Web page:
It’s common for kids to have a lot of anxiety about the start of the school year, especially if they’re entering a new grade or going to a new school.
All of these issues weigh very heavily on the minds of teens and pre-teens. And children with any type of impairment—whether it be a neurological one, like stuttering; a physical issue, such as obesity; or behavioral problems—will have anxiety levels that are even more intense than kids who don’t. But the truth of the matter is that almost all kids will experience some elevation in their nervousness and apprehension at the start of school.
I always advise parents to use the tools you have. Talk to your kids in a very positive way about the next year, and connect what you say to something real your child has accomplished. Begin with, “Boy, Tyler, this could be a really great year for you because you worked so hard in algebra class last spring,” or “Hey, Sarah, that time you put into science last year is really going to pay off when you go to middle school.” Or you might say, “Listen, Jack, all that running you did is going to really show the first couple of days of soccer.” Say these kinds of phrases to your child regularly and always make what you say realistic.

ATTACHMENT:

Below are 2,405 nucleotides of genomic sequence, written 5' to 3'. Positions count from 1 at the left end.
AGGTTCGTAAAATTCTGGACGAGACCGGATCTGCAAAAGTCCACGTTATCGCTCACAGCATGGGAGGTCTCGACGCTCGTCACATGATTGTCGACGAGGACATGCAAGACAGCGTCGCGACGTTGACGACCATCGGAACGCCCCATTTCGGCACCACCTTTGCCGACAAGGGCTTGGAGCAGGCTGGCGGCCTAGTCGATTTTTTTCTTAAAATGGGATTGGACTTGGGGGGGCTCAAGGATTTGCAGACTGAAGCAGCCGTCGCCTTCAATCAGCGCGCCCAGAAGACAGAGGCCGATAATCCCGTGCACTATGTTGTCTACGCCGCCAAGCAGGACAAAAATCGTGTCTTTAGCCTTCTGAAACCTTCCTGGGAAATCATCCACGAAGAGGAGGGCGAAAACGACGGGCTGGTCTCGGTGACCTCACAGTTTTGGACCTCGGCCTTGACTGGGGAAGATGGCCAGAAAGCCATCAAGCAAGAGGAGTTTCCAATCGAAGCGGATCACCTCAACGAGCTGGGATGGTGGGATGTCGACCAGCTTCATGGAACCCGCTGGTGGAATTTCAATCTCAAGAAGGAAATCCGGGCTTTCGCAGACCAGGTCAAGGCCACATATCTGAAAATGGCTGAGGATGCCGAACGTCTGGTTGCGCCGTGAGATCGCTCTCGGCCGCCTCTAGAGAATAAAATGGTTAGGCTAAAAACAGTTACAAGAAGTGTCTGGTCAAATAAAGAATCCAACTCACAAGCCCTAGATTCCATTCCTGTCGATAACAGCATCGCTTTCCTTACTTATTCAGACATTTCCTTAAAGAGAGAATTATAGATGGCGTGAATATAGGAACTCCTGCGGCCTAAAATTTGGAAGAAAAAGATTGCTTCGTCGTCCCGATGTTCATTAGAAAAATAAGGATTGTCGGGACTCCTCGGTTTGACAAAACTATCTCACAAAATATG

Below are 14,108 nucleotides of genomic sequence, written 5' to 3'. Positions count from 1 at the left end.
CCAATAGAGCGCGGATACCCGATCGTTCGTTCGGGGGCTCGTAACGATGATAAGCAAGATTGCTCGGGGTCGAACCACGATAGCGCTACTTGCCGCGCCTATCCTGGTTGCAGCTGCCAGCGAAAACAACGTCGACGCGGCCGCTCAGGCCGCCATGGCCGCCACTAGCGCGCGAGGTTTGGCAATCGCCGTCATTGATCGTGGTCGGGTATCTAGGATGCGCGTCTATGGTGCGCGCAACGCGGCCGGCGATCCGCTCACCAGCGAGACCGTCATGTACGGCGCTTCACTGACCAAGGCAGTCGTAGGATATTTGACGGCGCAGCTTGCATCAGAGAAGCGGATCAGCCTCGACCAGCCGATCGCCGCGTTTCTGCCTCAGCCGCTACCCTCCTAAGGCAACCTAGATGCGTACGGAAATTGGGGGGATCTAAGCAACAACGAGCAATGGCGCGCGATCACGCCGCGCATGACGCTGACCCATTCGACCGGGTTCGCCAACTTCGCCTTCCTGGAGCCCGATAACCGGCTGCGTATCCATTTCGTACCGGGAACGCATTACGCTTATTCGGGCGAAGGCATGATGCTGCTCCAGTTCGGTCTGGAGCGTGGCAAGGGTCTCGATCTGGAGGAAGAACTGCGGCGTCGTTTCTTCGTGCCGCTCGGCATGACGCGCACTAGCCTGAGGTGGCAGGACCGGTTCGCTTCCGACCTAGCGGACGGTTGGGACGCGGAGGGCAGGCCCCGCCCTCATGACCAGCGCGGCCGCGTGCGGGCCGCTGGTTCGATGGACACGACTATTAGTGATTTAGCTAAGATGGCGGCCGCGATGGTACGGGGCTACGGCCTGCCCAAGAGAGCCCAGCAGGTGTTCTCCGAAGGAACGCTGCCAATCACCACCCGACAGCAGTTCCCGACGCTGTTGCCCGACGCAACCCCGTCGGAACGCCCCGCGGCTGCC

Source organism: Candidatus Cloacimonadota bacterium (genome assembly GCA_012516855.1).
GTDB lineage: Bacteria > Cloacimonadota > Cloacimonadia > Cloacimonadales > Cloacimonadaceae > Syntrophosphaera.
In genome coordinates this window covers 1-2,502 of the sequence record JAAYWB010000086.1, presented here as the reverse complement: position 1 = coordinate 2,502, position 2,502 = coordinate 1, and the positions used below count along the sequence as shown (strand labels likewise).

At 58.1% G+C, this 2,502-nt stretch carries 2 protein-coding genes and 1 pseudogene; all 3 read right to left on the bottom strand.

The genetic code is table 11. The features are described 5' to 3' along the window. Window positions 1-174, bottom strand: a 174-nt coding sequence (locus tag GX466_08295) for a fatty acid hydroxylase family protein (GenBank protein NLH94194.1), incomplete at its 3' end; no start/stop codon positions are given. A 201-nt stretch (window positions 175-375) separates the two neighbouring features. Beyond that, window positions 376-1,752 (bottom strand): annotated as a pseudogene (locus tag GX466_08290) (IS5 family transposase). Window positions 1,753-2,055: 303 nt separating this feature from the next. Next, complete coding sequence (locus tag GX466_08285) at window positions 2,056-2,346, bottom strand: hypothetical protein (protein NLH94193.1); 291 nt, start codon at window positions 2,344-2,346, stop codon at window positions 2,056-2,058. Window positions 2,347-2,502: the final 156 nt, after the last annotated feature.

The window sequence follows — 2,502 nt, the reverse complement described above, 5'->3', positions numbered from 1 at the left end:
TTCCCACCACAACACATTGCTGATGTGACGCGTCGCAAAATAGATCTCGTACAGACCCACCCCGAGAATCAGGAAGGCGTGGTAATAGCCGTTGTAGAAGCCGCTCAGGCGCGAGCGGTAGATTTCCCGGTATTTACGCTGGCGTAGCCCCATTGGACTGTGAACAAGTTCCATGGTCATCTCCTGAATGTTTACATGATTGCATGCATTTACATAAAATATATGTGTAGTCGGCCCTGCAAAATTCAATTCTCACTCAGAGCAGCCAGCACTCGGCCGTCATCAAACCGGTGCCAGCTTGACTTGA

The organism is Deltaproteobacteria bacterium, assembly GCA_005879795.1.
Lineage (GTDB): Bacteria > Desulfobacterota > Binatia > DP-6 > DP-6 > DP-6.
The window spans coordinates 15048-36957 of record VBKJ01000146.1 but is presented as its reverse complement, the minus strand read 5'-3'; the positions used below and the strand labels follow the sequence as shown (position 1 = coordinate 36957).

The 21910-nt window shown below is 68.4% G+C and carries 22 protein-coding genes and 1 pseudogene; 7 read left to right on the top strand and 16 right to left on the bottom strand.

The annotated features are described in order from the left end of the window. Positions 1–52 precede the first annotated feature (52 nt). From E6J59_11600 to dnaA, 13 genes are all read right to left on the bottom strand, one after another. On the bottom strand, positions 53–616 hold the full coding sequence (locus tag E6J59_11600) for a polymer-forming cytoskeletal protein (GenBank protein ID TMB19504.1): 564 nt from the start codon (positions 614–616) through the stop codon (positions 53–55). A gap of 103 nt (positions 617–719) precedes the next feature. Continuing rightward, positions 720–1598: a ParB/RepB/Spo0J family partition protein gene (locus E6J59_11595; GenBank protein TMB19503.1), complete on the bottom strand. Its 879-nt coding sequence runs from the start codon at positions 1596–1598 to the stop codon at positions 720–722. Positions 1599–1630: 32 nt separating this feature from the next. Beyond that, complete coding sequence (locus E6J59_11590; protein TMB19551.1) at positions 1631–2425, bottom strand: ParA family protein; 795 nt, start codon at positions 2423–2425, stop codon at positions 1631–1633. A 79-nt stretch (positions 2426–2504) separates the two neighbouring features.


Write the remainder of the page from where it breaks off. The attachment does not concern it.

It’s very important to connect your statements to actual things. So we don’t say, “Hey, Tyler, this is going to be a special year for you because you’re a beautiful person on the inside.” Instead, say, “This is going to be a great year because of how well you’ve learned to get along with the neighborhood kids this summer.” Always connect it to something tangible that your child can grab onto and affirm, because this gives them something real to build on when they’re feeling insecure at school later on.
About James Lehman, MSW
James Lehman, who dedicated his life to behaviorally troubled youth, created The Total Transformation® Program, The Complete Guide to Consequences™, Getting Through To Your Child™, and Two Parents One Plan™, from a place of professional and personal experience. Having had severe behavioral problems himself as a child, he was inspired to focus on behavioral management professionally. Together with his wife, Janet Lehman, he developed an approach to managing children and teens that challenges them to solve their own problems without hiding behind disrespectful, obnoxious or abusive behavior. Empowering Parents now brings this insightful and impactful program directly to homes around the globe.